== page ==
Tuesday, June 21, 2016

Still No Swarm

Thankfully!

This is the last time, hopefully, that I'll have to go into the main hive for a while. I wanted to make sure I'd closed up any gaps and take an opportunity to "checkerboard" the bars. This is putting blank bars between brood comb bars to give the bees more space to build brood and not push back into the honey areas. I left them with the orientation: HSEBBBEBBBSHSHSESSF (H=honey, S=spacer, B=brood, E=empty, F=false back). When I get the nuc box I can take some of the empty bars and put them back into the hive and move the false back to the back of the hive. I did not take out any more honey because the combs I found were all honey and brood and I didn't want to jeopardize the worker brood by taking out too many cells.

Still didn't see the queen, but I think if she is still there she is in the three front brood combs that I can't examine. If I try to take them out the entire 3 comb structure will likely collapse as they are all attached to each other. I can, however, slide them en masse back and forth, which is how I was able to insert an empty comb in front of them. In an effort to encourage forager bees to move to the nuc box I made the entrance to the main hive smaller.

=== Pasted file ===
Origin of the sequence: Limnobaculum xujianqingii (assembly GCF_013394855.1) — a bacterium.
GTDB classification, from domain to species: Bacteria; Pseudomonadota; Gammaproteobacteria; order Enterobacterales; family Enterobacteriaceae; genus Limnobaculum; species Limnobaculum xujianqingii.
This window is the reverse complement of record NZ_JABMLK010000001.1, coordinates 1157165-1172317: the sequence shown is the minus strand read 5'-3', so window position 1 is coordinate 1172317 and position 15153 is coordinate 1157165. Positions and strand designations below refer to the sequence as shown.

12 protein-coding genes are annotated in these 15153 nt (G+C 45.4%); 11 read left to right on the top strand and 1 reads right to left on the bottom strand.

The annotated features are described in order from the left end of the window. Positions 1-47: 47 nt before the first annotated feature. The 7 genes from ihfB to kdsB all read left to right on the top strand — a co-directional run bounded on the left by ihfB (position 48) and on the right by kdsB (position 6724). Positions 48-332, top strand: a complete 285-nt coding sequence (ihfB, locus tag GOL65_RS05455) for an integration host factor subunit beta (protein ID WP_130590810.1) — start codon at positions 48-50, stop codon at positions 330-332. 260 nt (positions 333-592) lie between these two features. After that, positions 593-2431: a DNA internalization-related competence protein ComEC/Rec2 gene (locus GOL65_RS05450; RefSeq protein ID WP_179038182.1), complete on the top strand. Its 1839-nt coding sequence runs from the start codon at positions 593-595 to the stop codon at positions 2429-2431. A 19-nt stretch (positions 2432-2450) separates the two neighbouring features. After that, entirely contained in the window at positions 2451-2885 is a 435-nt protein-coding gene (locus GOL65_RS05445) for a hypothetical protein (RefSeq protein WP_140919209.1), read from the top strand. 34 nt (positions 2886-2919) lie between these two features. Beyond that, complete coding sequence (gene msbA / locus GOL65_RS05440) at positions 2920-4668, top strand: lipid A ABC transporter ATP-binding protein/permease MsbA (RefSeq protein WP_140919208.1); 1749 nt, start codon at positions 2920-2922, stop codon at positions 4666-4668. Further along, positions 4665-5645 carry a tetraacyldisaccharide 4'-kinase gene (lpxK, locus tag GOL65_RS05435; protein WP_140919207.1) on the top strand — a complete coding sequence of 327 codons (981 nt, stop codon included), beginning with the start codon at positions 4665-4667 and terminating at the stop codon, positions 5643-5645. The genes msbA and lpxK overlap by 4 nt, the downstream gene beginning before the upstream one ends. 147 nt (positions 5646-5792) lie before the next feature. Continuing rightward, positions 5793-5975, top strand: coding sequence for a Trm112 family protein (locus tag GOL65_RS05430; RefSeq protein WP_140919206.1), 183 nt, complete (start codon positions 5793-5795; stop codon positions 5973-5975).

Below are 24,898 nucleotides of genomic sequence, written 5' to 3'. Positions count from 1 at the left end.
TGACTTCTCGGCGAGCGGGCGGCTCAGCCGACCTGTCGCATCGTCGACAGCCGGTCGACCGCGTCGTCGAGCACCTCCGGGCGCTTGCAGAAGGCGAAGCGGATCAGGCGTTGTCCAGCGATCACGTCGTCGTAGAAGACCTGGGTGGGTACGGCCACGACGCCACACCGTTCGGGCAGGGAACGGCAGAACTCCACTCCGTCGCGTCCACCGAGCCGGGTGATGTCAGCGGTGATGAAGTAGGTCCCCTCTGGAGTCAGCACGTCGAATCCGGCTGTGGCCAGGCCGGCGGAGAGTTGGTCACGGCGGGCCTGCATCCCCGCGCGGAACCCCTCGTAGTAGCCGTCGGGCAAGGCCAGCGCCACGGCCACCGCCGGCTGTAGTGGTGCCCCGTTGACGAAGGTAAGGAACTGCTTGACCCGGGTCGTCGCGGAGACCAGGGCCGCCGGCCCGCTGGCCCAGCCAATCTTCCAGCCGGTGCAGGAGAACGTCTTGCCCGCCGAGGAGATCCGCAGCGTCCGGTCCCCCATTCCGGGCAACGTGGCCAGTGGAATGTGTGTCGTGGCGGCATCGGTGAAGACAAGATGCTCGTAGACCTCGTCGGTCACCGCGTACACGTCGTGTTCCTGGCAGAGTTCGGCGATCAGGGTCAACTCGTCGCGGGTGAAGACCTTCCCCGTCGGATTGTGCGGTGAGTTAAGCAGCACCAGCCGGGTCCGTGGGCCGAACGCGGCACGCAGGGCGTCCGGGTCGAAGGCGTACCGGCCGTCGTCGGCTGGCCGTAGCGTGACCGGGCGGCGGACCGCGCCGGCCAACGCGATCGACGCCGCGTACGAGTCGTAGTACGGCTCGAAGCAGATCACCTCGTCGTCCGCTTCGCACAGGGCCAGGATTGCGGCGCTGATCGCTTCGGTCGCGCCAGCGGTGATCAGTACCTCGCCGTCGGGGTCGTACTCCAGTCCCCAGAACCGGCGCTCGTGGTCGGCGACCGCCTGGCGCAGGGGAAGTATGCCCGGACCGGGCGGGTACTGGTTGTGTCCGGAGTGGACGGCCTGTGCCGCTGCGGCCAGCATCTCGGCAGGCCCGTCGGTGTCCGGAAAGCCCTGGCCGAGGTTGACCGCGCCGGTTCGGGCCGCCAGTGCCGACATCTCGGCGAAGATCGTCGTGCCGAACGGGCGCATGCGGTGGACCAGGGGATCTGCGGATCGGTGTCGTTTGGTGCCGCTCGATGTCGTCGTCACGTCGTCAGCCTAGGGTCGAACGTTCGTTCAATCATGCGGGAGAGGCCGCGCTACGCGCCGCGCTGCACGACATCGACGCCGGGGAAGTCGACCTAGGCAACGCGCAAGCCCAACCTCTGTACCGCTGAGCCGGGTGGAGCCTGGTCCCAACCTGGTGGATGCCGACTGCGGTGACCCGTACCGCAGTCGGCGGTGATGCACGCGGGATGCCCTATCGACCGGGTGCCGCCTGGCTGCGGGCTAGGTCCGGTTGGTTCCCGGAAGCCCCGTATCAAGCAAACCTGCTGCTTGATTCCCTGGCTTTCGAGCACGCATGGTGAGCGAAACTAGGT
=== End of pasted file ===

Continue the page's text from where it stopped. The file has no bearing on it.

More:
Also, as I'm waiting for the new wooden box and it has rained a little and may rain some more, I propped the nuc box up on some scrap wood to keep it off the roof of the main hive. I also put some plastic over the sides and back and then replaced the ventilation roof. That should keep the box dry enough in the interim. My box should be here in a few days.

1 comment:

  1. The box arrived the other day and I was able to move the combs into it. I saw an empty queen cell in the nuc and a solid one, so I'm not sure if the queen hatched or not. I still couldn't find a queen even with looking all over. Regardless, I was able to get the right number of bars in both hives and now I can leave them alone for as long as possible while they sort themselves out.

    ReplyDelete